The art of design in photography

Colorthe many ways to use it

Lesson 5 – How to make color pop

The best time to photograph color and make it pop is when the sky is overcast and cloudy with a hint of light streaking through at end of day.

The Brights of Portland, Spring 2017

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Lesson 4 – painting with color

Handpainting was used extensively before color film was invented. It is still a timeless and artful way to add color–realistically or any way you imagine it to be. Just take a black and white print, get out your box of hand colored pencils or paints and experiment. You can use a cotton ball, a Qstick or your finger to blur, smudge, streak and dab on the color. Here is a website to help you explore this ancient art.

http://www.abeautifulmess.com/2015/05/hand-colored-photographs.html

Spotted Horse

 

Also experiment with infrared if you have a film camera, as it produces a glowing and intriguing effect. http://www.johnpost.com/Hand-Colored-Photographics

 

 

 

Dunescape

 

 

Light–the most important design element

Lesson 3 – filtered light

Light defines the ambience and mood of a photograph. You can filter light artificially with colored filters or by shooting through gauze or other material to soften or diffuse the light. Or you can take advantage of nature’s filter such as in this photo of mist over a pond in Veneta, Oregon. The gauzy light gives the photo an ethereal feeling.

Veneta mist, Veneta, OR

Veneta mist, Veneta, OR

Lesson 2  3-point lighting



Today we’re going to study classical 3-point lighting — using a key (main) light, fill light and hair light. You can use these principles indoors or out. With sunlight, the sun is the key light, you can use a reflector or a flash to create a fill light to fill in the side of the subject that falls into shawdow, and another flash could be directed at the subject’s head to create a hair light. The fill light should be placed so that it provides about 1/2 to 1/3 of the brightness of the key light. The photo here was shot in studio, and the model is dressed and positioned to replicate a famous George Hurrell portrait of 1930’s actor Jean Harlow. I used a hair light here but in classic 3-point lighting, you normally use a background light to bring attention to the area behind the subject. See more of George Hurrell’s work.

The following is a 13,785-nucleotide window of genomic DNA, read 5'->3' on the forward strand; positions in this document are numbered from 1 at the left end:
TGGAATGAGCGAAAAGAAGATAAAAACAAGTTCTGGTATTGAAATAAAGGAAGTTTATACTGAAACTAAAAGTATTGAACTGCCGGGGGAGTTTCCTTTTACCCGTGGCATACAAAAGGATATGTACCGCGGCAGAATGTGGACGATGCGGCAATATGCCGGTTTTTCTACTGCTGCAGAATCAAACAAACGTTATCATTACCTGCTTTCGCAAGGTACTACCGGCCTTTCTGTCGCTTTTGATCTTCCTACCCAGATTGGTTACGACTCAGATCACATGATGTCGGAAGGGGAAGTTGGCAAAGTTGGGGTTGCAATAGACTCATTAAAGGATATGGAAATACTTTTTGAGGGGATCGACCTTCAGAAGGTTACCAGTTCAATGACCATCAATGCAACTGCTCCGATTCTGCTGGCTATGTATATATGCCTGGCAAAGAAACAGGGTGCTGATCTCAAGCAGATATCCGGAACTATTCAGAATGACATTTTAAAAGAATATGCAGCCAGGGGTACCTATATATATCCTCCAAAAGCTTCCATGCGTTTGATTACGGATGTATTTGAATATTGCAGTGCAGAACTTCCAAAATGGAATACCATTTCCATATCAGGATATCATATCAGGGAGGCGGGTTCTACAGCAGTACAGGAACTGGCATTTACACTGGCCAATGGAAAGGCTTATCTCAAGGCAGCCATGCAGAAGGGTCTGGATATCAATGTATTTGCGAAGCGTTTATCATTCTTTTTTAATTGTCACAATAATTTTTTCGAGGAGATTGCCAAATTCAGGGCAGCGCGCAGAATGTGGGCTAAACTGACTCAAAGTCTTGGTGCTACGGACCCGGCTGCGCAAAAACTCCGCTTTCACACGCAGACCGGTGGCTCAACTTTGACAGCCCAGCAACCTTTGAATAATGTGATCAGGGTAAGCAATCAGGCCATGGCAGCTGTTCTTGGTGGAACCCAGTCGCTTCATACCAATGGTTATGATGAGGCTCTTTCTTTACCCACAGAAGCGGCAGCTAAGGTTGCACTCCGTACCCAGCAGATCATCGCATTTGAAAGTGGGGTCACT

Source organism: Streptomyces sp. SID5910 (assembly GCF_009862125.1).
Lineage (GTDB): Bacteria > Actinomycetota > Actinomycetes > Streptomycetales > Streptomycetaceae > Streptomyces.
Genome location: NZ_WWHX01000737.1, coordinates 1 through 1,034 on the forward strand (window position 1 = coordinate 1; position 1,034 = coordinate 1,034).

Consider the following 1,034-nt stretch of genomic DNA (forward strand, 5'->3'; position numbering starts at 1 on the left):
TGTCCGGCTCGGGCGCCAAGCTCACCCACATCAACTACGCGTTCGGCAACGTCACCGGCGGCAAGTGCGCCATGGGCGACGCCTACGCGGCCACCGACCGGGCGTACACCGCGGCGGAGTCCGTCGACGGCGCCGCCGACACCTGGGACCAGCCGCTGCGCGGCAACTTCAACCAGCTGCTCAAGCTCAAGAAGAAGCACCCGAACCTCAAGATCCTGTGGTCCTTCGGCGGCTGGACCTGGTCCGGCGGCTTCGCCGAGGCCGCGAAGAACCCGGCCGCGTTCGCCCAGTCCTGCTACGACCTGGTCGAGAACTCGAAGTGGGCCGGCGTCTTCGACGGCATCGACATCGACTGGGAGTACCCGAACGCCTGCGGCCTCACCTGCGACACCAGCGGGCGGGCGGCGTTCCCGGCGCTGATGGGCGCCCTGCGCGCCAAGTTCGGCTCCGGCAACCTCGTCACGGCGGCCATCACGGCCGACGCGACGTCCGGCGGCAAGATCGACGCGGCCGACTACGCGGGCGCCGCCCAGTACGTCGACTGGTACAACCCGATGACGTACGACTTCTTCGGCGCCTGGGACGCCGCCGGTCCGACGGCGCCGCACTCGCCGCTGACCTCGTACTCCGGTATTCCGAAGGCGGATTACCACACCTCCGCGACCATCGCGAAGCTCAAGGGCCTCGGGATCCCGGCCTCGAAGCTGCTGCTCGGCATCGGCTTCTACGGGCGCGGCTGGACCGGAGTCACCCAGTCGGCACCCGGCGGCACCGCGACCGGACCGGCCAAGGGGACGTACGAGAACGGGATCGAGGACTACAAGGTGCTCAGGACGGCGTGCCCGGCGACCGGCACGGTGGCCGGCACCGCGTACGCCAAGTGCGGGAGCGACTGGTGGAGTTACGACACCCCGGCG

Native glamour

Native glamour

“Wherever there is light, one can photograph.” – Alfred Stieglitz

The first principal of design in photography is the use of light–and its opposite shadow.  The elements of good photographic design are the same as they are for painting; the photo is your canvas and how you position the objects, in this case light, on that canvas is what separates the ordinary from the extraordinary.

All material in nature, the forests and the streams and the air and we, are made of Light which has been spent, and this crumpled mass called material casts a shadow, and the shadow belongs to Light.”

Louis Kahn, architect

shadow dancer for blog                                                                                          Shadow Dancer

   Lesson 1 – rim lighting

      Today we look at studio lighting using one light source, in this case rim lighting. This is accomplished by placing a hair light (a small directional light) on the subject’s hair and cheeks. This gives the photo a dramatic and stark appearance, the light focusing the attention exactly where you want it.
Play with this by moving the light further away, aiming it at a different spot on the subject and you can also narrow the beam of light by using barn doors or any kind of hand made funnel on your light source—be careful as studio lights are hot, so use a safe, fireproof material. You can also just mount a simple flashlight on a light stand and aim it where you want it. Use your imagination and have fun.

 

rim lighting                                                           Nectar

 

 

City of Roses

Using a Nikon Cool Pix camera with macro feature. It’s amazing how close you can get with a little point and shoot camera.

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Portland views
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